Democratic presidential hopeful Michael Bloomberg held campaign events in Los Angeles over the weekend, including a breakfast meeting with members of various Asian American and Pacific Islander (AAPI) communities.
In a roughly 40-minute appearance, the former New York mayor visited Paris Baguette in Koreatown on Saturday, January 18, where he addressed attendees and shared his intentions for jumping into the race.
“I’m looking for a job in Washington,” Bloomberg said in his remarks to attendees. “I think this country has to change. I’m not a fan of the president.”
Though the press was not allowed to ask him questions or stay for most of his meeting with community members and business leaders, he fielded questions on topics such as immigration, health care, the economy, and the United States’ trade agreement with China.
“Also [I want to] pull this country together. This country has divided itself among ethnic lines and gender lines…though this country has always been a melting pot,” he said, adding “It’s hard to argue that we’re perfect. But I will say, it’s still the country [where] people vote when they want a change.”
Studies over the years have shown that AAPIs are a growing voting bloc nationwide and can be key swing votes in tight races. In a battleground state like Nevada, all of the major Democratic presidential contenders have made it a point to meet with AAPI organizations in Las Vegas over the past year.
However, Bloomberg’s campaign has instead been focusing on states that vote on Super Tuesday, like California. Largely ignored in the past, California will have a more significant role in the presidential primaries this year as the state’s primary has been moved up to March 3.
AAPI voters could demonstrate their political strength, given that they represent 1 out of every 6 registered voters in the state, according to an October 2019 report by AAPI Data.
Being one of the first candidates in this cycle to sit down with the AAPI community in Los Angeles — which was largely been overlooked — meant a lot to Jessica Del Mundo, a media and communications professional and Fil-Am community leader.
Though she has donated to other Democratic candidates, Bloomberg’s meeting on Saturday made an impression on her and showed his commitment to reaching out to minority voters.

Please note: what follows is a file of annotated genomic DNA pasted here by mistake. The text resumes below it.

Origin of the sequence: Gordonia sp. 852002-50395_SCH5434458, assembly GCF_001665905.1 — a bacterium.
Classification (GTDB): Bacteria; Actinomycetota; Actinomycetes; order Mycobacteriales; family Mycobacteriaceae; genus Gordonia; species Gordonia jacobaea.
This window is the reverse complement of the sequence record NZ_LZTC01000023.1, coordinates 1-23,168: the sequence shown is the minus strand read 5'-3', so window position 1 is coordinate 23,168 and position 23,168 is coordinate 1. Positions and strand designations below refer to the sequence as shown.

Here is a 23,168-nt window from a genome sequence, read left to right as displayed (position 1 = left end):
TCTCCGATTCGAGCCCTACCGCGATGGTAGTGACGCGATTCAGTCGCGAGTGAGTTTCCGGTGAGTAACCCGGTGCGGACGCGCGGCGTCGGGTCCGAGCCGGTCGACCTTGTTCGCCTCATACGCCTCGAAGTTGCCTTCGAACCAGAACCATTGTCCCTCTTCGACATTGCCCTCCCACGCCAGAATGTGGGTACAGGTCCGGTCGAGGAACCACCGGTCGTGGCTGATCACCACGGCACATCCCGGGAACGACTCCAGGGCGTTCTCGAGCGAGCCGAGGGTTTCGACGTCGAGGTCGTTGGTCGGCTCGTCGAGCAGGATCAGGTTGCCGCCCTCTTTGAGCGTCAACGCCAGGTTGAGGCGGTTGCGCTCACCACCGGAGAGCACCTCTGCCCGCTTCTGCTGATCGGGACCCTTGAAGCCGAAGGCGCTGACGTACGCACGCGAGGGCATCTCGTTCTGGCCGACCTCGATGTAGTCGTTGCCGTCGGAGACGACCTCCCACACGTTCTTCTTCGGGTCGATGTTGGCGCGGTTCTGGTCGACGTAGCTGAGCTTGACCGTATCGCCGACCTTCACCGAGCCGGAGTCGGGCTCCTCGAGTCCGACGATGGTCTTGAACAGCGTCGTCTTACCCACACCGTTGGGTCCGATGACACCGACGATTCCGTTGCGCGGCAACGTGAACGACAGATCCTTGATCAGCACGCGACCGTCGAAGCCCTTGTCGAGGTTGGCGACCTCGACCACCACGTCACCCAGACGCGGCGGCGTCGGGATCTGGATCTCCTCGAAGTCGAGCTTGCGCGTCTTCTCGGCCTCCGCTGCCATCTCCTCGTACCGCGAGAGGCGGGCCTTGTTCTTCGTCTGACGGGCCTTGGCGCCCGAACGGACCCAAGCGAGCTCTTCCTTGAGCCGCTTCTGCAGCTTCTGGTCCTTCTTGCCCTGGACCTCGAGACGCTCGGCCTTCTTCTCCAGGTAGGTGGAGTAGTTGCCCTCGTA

“I love that he took the time, even this late in the game, to meet with us. I haven’t seen a lot of other [candidates] do that. For me, it’s really about somebody who is representing all of us [and] can do what it takes to win,” Del Mundo told the Asian Journal. “He’s clearly a very smart man and knows what communities he needs to win over. He seems like he’s a great strategist and has a game plan.”
The Bloomberg campaign recently hired Filipino American Eric Salcedo as its national AAPI outreach director. In Los Angeles, several AAPIs have joined the campaign as field organizers, including Fil-Am Jo Moulton, who saw Bloomberg as someone who can bring the U.S. “back on track.”
“I’ve been looking at all the different candidates and I was leaning toward Elizabeth Warren and Joe Biden. But at the same time, when Bloomberg got into the picture, I knew he had the commitment, experience — being mayor of New York for 12 years — and the resources behind him to kick Donald Trump out of the White House,” Moulton told the Asian Journal. “This event today shows you that he is all about inclusion.”
AAPI communities across the country can expect similar events like the one on Saturday and the formation of groups like “Filipinos for Bloomberg,” Moulton said.
Bloomberg, who was New York City mayor for 12 years and owns his own media company, jumped into the 2020 presidential race late last November. Even if he does not end up being the Democratic pick, he has vowed to spend his own money to support the eventual nominee in order to defeat President Donald Trump. (Christina M. Oriel/AJPress)